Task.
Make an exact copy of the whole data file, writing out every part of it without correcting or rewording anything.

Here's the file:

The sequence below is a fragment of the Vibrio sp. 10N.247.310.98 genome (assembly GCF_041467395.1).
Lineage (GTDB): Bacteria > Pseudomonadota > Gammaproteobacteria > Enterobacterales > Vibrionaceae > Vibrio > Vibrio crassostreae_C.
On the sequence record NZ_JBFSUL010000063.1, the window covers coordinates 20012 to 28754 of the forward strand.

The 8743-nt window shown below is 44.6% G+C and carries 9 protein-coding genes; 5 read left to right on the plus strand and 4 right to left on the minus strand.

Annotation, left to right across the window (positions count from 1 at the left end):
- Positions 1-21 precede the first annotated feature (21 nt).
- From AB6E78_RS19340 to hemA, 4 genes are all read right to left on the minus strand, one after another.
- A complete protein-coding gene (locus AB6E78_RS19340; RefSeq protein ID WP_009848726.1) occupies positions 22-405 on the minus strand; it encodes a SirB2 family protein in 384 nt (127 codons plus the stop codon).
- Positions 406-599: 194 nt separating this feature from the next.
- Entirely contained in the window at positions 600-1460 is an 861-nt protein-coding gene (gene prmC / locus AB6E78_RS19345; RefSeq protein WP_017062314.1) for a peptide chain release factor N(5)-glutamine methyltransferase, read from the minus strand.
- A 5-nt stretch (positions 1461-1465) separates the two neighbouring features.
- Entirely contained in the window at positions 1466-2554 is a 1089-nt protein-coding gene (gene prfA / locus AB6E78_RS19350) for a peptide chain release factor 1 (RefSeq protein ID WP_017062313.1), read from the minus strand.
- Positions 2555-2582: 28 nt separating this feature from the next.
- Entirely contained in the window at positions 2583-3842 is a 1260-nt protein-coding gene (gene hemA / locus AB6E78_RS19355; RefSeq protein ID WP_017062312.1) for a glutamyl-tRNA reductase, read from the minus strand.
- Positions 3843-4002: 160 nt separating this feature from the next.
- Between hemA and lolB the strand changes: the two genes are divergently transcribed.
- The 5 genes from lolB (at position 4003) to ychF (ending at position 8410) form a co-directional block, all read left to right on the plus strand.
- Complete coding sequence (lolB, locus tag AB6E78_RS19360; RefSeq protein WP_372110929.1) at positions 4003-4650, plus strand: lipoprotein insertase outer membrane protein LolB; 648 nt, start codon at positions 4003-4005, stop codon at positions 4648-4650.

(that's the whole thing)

The sequence below is a fragment of the Vibrio sp. 10N.247.310.98 genome (assembly GCF_041467395.1).
Lineage (GTDB): Bacteria > Pseudomonadota > Gammaproteobacteria > Enterobacterales > Vibrionaceae > Vibrio > Vibrio crassostreae_C.
On the sequence record NZ_JBFSUL010000063.1, the window covers coordinates 20012 to 28754 of the forward strand.

The 8743-nt window shown below is 44.6% G+C and carries 9 protein-coding genes; 5 read left to right on the plus strand and 4 right to left on the minus strand.

Annotation, left to right across the window (positions count from 1 at the left end):
- Positions 1-21 precede the first annotated feature (21 nt).
- From AB6E78_RS19340 to hemA, 4 genes are all read right to left on the minus strand, one after another.
- A complete protein-coding gene (locus AB6E78_RS19340; RefSeq protein ID WP_009848726.1) occupies positions 22-405 on the minus strand; it encodes a SirB2 family protein in 384 nt (127 codons plus the stop codon).
- Positions 406-599: 194 nt separating this feature from the next.
- Entirely contained in the window at positions 600-1460 is an 861-nt protein-coding gene (gene prmC / locus AB6E78_RS19345; RefSeq protein WP_017062314.1) for a peptide chain release factor N(5)-glutamine methyltransferase, read from the minus strand.
- A 5-nt stretch (positions 1461-1465) separates the two neighbouring features.
- Entirely contained in the window at positions 1466-2554 is a 1089-nt protein-coding gene (gene prfA / locus AB6E78_RS19350) for a peptide chain release factor 1 (RefSeq protein ID WP_017062313.1), read from the minus strand.
- Positions 2555-2582: 28 nt separating this feature from the next.
- Entirely contained in the window at positions 2583-3842 is a 1260-nt protein-coding gene (gene hemA / locus AB6E78_RS19355; RefSeq protein ID WP_017062312.1) for a glutamyl-tRNA reductase, read from the minus strand.
- Positions 3843-4002: 160 nt separating this feature from the next.
- Between hemA and lolB the strand changes: the two genes are divergently transcribed.
- The 5 genes from lolB (at position 4003) to ychF (ending at position 8410) form a co-directional block, all read left to right on the plus strand.
- Complete coding sequence (lolB, locus tag AB6E78_RS19360; RefSeq protein WP_372110929.1) at positions 4003-4650, plus strand: lipoprotein insertase outer membrane protein LolB; 648 nt, start codon at positions 4003-4005, stop codon at positions 4648-4650.